Data Literacy as a core skill
Employees are needed who are capable of collecting, managing, evaluating and applying data in a targeted way. The main focus here is not on technical specialists - data scientists - but above all on employees of the specialist departments. They need to be in a position where they can work and make decisions with the support of data.
This includes formulating data-related questions, to critically scrutinise data and to interpret data analyses properly in the their respective work areas. The Data Literacy required for this describes the core skills that these employees must have today, in order for the digital transformation to succeed. Data Literacy includes a range of individual skills - from creating basic awareness to ethical and legal issues.
Canadian researchers at Dalhousie University in Canada have identified a total of 22 competencies with associated skills, knowledge and tasks and grouped them into 5 competence fields.
- Introduction to Data
- Data Discovery & Collection
- Evaluating and Ensuring Quality of Data ans Sources
- Data Organization
- Data Manipulation
- Data Conversion
- Metadata Creation and Use
- Data Curation, Security & Re-Use
- Data Preservation
- Data Tools
- Basic Data Analytics
- Data Interpretation (Understanding Data)
- Identifying Problem Using
- Data Visualization
- Presenting Data (Verbally)
- Data Driven Decision Making (DDDM)
- Critical Thinking
- Data Culture
- Data Ethics
- Data Citation
- Data Sharing
- Evaluating Decisions based on Data
Data Literacy competence model
A competence model can be derived from this that encompasses interlinked content and process areas. In turn, these require know-how in the company.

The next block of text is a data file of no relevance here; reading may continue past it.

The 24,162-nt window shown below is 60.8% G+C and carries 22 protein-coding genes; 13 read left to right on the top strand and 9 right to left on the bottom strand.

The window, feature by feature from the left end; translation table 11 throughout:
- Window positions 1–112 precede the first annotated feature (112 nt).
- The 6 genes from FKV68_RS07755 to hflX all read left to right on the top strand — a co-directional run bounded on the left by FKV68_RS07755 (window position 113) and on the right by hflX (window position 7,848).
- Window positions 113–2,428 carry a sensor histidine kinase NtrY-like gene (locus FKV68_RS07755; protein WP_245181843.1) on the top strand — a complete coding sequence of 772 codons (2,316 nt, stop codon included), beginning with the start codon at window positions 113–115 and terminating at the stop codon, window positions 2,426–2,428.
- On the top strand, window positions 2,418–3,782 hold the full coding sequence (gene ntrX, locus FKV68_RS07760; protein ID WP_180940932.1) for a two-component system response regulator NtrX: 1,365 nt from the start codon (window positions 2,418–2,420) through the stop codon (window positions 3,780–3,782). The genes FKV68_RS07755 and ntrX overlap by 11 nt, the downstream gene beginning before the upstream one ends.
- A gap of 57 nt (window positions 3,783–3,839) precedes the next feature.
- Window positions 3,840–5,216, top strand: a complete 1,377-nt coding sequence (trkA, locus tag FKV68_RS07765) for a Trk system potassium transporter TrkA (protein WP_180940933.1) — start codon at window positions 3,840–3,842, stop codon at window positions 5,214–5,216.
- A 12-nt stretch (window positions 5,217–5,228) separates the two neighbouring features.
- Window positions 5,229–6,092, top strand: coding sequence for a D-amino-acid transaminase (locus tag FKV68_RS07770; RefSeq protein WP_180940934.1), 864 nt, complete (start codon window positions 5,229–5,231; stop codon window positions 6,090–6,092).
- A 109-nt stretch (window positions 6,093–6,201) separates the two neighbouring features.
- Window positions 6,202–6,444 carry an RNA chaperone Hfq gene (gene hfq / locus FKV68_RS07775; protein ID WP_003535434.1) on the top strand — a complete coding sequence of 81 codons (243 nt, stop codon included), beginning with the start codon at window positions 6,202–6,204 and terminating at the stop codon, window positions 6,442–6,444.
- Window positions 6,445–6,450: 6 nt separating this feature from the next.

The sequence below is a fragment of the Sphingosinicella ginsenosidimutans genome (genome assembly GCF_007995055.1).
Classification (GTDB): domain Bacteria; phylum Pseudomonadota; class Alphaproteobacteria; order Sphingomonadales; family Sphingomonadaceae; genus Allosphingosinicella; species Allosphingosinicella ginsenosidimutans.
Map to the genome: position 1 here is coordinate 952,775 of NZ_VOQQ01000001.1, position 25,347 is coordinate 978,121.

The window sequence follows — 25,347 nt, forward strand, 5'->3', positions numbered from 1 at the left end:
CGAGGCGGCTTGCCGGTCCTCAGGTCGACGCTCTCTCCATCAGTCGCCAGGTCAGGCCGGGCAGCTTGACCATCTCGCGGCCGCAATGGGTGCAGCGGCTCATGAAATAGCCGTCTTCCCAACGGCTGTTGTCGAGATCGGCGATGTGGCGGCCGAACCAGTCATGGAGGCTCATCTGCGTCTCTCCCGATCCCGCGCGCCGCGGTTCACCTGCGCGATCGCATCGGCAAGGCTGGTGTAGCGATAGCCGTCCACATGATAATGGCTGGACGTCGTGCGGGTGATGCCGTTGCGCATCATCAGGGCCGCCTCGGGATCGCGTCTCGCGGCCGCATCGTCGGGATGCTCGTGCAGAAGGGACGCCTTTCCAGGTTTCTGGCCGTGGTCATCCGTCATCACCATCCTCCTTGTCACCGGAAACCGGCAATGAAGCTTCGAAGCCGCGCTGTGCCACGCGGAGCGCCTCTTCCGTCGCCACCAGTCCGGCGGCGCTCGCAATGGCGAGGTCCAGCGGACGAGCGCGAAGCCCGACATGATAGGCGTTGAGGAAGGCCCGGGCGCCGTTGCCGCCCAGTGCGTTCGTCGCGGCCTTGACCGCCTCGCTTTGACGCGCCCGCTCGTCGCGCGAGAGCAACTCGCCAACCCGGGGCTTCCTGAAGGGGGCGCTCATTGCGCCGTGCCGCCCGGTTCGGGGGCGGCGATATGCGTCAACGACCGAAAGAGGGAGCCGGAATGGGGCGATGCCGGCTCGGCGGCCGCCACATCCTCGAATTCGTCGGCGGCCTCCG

At its core, the employees need to have the skill to
- capture and collect data
- manage and adapt data
- analyse data
- professionally evaluate data
- present and visualise data
- derive measures
Strategic Goal: Building Data Literacy
So far, however, these data skills are not sufficiently present in companies. According to a study by the Wharton School and the IHS Markit Institute, 92 per cent of corporate decision-makers appreciate the importance of a data-competent workforce - but less than 20 per cent support their employees in strengthening their data skills.
The Data Literacy Project
Automation, robotics and artificial intelligence create fundamental changes in the way we live and work. And data is the universal language of this fourth industrial revolution.
Companies are under pressure to invest more in human resources rather than in technologies and solutions, as has been the case in the past. They need to hire employees who possess these skills. Or choose the much more realistic and sensible approach in light of the prevailing shortage of skilled staff in this area, and ensure that the existing workforce becomes data-competent through appropriate training and education measures.
5 Tips on the Path towards Greater Data Literacy
To help build Data Literacy, companies should consider 5 important tips. Discover more in our whitepaper!
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